Feminist theory has criticisms to it like any other feminist forms but has always been about “viewing the social world in a way that illuminates the forces that create and support inequality, oppression, and injustice, and in doing so, promotes the pursuit of equality and justice” (Crossman, 2019). Women are seen as different from or unequal to men, but they are also actively oppressed, and subordinated by men. This allows for men to place women in society as invaluable or incompetent, this type of reinforcement is why feminism is needed. The feminism that has impacted my life the most has been second-wave feminism which focuses on women choosing to battle obstacles by “inverting sexist, racist, and classist symbols, fighting patriarchy with irony, answering violence with stories of survival, and combating continued exclusion with grassroots activism and radical democracy (Burnell et all, 2019).”

With the most notable feminist of my time being Emma Watson there are a multitude of women before her that fought for feminism just as hard but didn’t get the recognition for their forward thinking. There are many individuals that have created and substantially changed feminism into what it is today, the person I believe to have had a tremendous step into societal changes is Machelle Obama. Obama was and still is a role model for the citizens of America especially those that are African American, Obama is an image for those girls that are from the poorer end of town, they still have the potential to do and be anything (Harrington, 2018). Obama’s impact on the people of the United States was recognized when Michelle Obama’s approval ratings remained strong and even increased since she left the White House (Harrington, 2018). Obama became First Lady by force which led her to create an identity for herself other than the title handed to her. Through dedication and determination, she got into Harvard and Princeton which aided her to have a highly successful career without the pressures of external forces (Harrington, 2018). Having Obama as a feminist was a revolutionary step towards equality because she was able to influence change by using her title positively to gain the trust and confidence for people to follow in the movement.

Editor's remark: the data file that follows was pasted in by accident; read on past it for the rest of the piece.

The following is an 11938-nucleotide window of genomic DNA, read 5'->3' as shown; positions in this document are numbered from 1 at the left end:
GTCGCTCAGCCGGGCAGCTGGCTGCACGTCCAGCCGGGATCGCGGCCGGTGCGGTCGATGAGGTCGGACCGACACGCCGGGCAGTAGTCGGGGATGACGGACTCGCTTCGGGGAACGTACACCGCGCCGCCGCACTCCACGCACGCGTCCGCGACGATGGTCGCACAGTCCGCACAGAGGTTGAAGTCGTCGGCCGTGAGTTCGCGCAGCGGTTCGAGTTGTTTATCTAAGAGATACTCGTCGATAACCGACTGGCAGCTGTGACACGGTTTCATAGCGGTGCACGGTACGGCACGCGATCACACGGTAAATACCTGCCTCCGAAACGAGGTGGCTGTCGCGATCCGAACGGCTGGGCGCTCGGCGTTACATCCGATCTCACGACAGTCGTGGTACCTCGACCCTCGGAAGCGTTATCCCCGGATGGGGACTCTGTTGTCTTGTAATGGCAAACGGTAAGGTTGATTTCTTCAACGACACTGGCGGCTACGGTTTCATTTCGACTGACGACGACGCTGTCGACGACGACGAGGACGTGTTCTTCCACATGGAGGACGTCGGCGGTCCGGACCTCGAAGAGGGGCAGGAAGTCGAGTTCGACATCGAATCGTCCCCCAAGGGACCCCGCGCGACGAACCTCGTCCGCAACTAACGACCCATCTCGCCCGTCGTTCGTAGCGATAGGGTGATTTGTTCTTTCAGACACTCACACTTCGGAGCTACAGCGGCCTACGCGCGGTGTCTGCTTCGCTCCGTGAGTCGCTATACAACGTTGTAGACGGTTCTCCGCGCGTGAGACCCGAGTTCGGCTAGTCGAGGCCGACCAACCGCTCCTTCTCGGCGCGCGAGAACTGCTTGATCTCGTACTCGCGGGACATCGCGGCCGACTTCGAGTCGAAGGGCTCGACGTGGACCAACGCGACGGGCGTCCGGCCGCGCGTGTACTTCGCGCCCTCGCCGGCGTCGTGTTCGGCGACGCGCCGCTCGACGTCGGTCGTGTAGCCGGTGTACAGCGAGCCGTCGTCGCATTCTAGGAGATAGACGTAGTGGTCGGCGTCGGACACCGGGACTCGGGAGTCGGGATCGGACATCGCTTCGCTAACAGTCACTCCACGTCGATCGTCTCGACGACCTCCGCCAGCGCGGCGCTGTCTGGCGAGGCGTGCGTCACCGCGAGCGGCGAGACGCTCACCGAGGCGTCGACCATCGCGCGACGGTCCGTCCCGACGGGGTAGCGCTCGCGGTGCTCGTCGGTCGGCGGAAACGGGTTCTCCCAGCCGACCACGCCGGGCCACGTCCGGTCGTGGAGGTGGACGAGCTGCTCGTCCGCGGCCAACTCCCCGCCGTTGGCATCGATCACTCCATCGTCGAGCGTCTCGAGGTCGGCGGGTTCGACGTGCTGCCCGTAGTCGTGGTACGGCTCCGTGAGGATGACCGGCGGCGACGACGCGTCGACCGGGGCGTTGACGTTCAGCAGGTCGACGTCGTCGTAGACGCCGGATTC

Obama’s form of feminism as defined by the things she has stated is more of a third-wave feminist perspective. Obama stated, ‘That’s what happens with change. Change is not a direct, smooth path. There are going to be bumps and resistance. There’s been a status quo in terms of the way women have been treated, what their expectations have been in this society, and that is changing” (Chuck, 2018). Themes explored in this feminist theory include discrimination, stereotyping, and objectification which Obama isn’t afraid to speak on behalf of. She mentions that African Americans are just as capable as anyone else especially if they are female (Harrington, 2018). The points stated above about Obama are what make her the perfect candidate of feminism in my perspective because she was able to accomplish this.


Feminism means something different to everyone regardless of gender, age, race. The feminist movement was a very important moment in history that was made out of woman’s struggles to gain a proper place in society. The world is constantly changing and being able to have a movement that changes with the times to create an environment where everyone is included is important for the inclusion of everyone in society. I have made a tremendous amount of discoveries about feminism in such a short period of time, although I feel more prepared in what to expect when I join a police agency. Overall, feminism has impacted society in many positive ways in which I am no longer afraid to be apart of.


  1. Brunell, L., & Burkett, E. (2019, December 16). The third wave of feminism. Retrieved February 5, 2020, from
  2. Chuck, E. (2018, October 11). Michelle Obama: Keep fighting for gender equality, even if it makes people uncomfortable. Retrieved February 5, 2020, from
  3. Crossman, A. (2019, October 25). What is Feminist Theory? Retrieved February 5, 2020, from
  4. Feminism. (n.d.) (2014). Retrieved February 4, 2020 from
  5. Harrington, C. (2019, May 18). Michelle Obama’s Becoming is an insight into inequality, feminism and a FLOTUS who broke the mould. Retrieved February 5, 2020, from
  6. Albright-Tolman, J. (2020). Module 2 – Women in Criminal Justice. Retrieved February 5, 2020, from module notes posted on Lethbridge College student Canvas.